I tried to upgrade my MacBook Pro to the Developer Preview of OS X Yosemite (10.10); it went reasonably well until the second reboot. At this point it was sat there with a half-full progress bar under the Apple logo. I left it a few hours, nothing changed, so I set about fixing it. (more…)
As I mentioned when I first fit them, one of the perceived drawbacks of tubular tyres is that if you get a puncture you can’t “just pop a new tube in and carry on”. I put that in quotes because I have personally never found it particularly easy to change the tube on clincher wheels, and about 10% of the inner tubes I’ve ever bought have air-retention issues from the factory (predominantly at the base of the valve stem).
Today I had the opportunity to test whether the experience of changing a tubular tyre in the event of a puncture is actually harder, similar or easier to changing a clincher. It’s easier. (more…)
Just for fun, let’s look at my pacing segments on the mountain bike:
The power numbers are estimates from Strava because I don’t have a power meter on the MTB. (more…)
I decided to try and quantify the speed difference between mountain bike and road bike. TLDR; the road bike is approximately 13% faster (equivalently the mountain bike is 15% slower). If you are commuting, buy a cyclocross bike. (more…)
It’s Wednesday, so last night was time trial night as usual. Here are my down and up splits in the format we’ve seen before:
Compared to previously these splits are much better paced, as you would hope given I now knew what I should be doing. I clearly took it too easy on the first two laps, dropping around 30 seconds that I didn’t need to drop. (more…)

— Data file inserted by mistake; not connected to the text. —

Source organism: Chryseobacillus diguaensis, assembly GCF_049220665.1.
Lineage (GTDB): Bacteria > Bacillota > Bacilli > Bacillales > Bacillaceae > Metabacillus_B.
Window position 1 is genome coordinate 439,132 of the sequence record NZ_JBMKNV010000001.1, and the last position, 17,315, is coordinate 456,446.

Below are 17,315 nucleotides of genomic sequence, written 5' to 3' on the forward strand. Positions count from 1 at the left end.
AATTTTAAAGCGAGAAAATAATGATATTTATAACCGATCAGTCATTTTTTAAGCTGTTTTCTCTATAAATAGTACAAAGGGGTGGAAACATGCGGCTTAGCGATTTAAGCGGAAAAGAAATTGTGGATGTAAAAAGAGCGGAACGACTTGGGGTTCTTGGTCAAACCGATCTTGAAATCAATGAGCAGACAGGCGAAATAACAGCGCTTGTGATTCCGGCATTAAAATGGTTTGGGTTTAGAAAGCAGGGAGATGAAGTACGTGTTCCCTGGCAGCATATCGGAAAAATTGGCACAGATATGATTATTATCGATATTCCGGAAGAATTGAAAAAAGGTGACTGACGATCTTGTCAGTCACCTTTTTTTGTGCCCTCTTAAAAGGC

The Fast Forward Aluminum is a triathlon and time trial specific seatpost that, when used with a standard road geometry frame, allows the rider to obtain a position commonly found with steeper seat-tube angled triathlon and time trial bikes.
This is pretty-much exactly what it does. I fitted the saddle from my mountain bike to it, installed it ensuring the saddle-to-bottom-bracket distance was the same as usual, and this is the result (in front is my normal saddle/seatpost in its normal position):
Cerys improved her 10 mile PB from 37.42 to 36.00 last night; an improvement of more than 6% (and 10% on her immediately preceding effort). Also impressive was how she did it: she thought my pacing plan made sense and tried to execute it. Here is her ride last night as a comparison table:
Very very consistent within each lap. Looking at the overall times her first and last laps were similarly speedy and the middle two are a little bit slower. The next thing for her to work on is her breathing because this performance was adversely affected by a stitch; an indicator of shallow breathing.
Couldn’t ride tonight’s 10 mile TT to test my pacing theory myself because of this:
Cerys was able to ride, worked to the same theory, and set a massive PB.
So I’m trying candle wax as a bike chain lubricant. It’s not as random as it sounds: paraffin wax has been used by cyclists for many decades and usually outperforms everything else when tested, and I’m fairly sure the candle wax I have is mostly paraffin. Waxing the chain requires you remove it from the bike, which I had to do anyway to fit the new front mech, so I took the opportunity to give it a go. (more…)